I want to make myself abundantly clear. Settling for a less-than relationship is never, ever, ever, ever okay. Though the temptation of relationship security and not having to go on Tinder ever again might sound appealing now, you deserve to be in a happy partnership. Your eminent divorce attorney will thank you for it, and so will your mental and physical wellbeing. You’d never subtle for bad *cough cough*, so imagine that every night for the rest of your life? I don’t think so. Ok, so it might take you a few years, but in order to vett the right one, you might need to keep your heart open a little while longer. If Carrie Bradshaw can “try on” a few partners, so can you. Until one fits, settle into loving yourself fully.
When you’re in a career/life/creative limbo, this might be a good time to re-open the “Who Am I?” dictionary. Journaling, creating vision/mood boards for your future and present goals, and other forms of self-discovery work is a really great way to visualize yourself in a constructive way. Carl Jung, a Swiss psychiatrist and psychoanalyst, created the technique called Shadow Work, which is a method of questioning and exploring parts of yourself you might have been repressing or otherwise hiding. Whether you do it on your own or with the help of a mental health practitioner, write/create whatever is on your mind, come up with prompts that ask you to divulge truths about yourself, and don’t be afraid of what intrinsically makes up you. That way, before you have to make big decisions about your life, you fully understand whether it’s serving your spirit in the right way. And, you might find a way to use your passions in a way not even you saw coming.
You might arrive at a place and time where your passion or chosen career no longer feels good. It’s been tainted in some way, or it’s just too-hard, and you need to say goodbye. Whether forever or just for now, all goodbyes are hard. Give yourself some grace, first. Do something nice for yourself and surround yourself with good, cleansing energy from friends, family, hobbies, etc. Then, jot down some of the things you loved about that work/person/version of yourself, and reflect on what it has given you instead of what you will be losing. Be kind to it instead of remorseful. If you’re still weighing a decision, think of your life with and without that thing. When you’re ready to close that chapter, instead of feeling guilty that a part of you has died somehow, you can embrace new beginnings as something to be excited about.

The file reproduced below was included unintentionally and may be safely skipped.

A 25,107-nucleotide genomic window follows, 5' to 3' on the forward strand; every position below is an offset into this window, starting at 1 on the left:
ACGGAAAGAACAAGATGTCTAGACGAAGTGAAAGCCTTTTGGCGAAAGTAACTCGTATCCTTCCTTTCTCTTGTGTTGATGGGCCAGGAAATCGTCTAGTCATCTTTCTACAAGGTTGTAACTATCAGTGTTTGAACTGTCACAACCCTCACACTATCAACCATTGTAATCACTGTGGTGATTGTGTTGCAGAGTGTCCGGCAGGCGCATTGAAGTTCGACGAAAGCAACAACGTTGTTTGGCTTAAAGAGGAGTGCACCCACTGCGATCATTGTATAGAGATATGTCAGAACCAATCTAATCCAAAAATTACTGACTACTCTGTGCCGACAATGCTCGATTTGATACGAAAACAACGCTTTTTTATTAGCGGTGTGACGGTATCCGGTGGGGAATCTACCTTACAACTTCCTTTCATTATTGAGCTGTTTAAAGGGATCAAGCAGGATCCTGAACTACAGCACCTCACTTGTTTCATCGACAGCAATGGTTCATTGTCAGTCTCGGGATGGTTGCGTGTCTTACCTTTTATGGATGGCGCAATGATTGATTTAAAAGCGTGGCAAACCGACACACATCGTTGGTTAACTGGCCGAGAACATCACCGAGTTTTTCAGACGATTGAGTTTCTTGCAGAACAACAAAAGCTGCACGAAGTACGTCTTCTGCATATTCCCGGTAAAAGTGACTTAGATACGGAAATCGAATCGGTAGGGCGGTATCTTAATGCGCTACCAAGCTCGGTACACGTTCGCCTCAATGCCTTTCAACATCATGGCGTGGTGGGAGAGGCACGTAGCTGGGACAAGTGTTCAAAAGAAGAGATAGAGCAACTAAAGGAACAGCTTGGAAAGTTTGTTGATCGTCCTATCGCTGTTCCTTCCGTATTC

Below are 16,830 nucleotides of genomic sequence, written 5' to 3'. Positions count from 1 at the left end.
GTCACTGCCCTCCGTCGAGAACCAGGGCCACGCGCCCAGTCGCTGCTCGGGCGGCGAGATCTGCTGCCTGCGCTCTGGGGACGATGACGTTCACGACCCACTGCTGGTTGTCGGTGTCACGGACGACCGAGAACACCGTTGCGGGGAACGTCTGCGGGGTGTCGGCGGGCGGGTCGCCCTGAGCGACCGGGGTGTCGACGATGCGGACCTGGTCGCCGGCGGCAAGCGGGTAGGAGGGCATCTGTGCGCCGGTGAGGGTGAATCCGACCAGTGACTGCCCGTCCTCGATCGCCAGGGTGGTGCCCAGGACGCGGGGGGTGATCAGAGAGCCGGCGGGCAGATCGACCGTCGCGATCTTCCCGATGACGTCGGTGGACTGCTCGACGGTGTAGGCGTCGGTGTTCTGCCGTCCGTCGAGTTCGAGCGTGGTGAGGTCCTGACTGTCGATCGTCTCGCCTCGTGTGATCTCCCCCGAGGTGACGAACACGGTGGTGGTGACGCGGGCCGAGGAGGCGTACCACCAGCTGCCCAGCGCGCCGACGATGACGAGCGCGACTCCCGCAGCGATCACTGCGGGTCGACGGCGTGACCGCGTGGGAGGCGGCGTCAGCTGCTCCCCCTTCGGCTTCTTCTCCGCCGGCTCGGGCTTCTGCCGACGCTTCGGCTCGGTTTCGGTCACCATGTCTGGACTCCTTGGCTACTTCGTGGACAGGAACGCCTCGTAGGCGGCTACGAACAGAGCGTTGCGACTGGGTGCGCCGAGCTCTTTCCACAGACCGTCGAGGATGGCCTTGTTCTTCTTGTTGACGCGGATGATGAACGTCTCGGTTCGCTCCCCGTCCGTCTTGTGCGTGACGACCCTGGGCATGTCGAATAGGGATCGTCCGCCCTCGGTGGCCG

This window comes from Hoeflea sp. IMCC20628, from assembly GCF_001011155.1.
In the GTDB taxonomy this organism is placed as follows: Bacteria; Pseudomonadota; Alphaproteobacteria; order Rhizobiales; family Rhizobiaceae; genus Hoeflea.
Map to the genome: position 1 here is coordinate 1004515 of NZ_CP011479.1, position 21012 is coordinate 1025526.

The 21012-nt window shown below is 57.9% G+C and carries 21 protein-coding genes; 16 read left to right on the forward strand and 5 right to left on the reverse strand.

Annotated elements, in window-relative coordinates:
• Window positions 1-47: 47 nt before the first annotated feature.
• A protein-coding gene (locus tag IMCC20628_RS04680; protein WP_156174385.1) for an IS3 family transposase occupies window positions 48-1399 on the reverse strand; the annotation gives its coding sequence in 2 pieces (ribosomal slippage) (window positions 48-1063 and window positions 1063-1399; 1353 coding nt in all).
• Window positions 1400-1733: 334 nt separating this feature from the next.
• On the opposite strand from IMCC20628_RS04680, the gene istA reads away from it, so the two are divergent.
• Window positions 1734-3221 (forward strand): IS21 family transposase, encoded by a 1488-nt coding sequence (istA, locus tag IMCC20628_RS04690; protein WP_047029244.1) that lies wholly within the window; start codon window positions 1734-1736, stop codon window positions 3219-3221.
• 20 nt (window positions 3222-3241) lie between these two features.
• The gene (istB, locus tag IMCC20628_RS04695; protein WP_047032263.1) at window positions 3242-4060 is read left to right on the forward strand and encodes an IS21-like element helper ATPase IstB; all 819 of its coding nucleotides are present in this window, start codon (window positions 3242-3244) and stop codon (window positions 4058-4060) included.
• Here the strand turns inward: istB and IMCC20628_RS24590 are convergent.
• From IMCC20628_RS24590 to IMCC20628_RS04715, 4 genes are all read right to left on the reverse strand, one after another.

Trust the Timing
It’s so easy, too easy, to peer-review yourself. Social media feeds us a mirage of people who seemingly have it all figured out, “never been happier” stamped on their Instagram captions…oh, until they admit a year later that it’s been, “the hardest year of their life,” and their half-fledged hypocrisies admonish praise from every Karen and Kevin on the internet. That in itself should give you solace in knowing nothing on the internet is real and you never know what goes on underneath the cyber ©urface. So don’t judge where you are in life and complain that this person is so far ahead in their life, blah-blah-blah…none of that! You’re doing enough. You are where you are supposed to be, and never underestimate the timing of your life. Whatever’s meant to be, will be.
Joey Macari is a writer and actor based out of greater New York City. She once fainted in front of Buzz Lightyear on a childhood trip to Disney World. Joey is a Libra Sun, Aries Moon, and Pisces Rising. joeymacari.com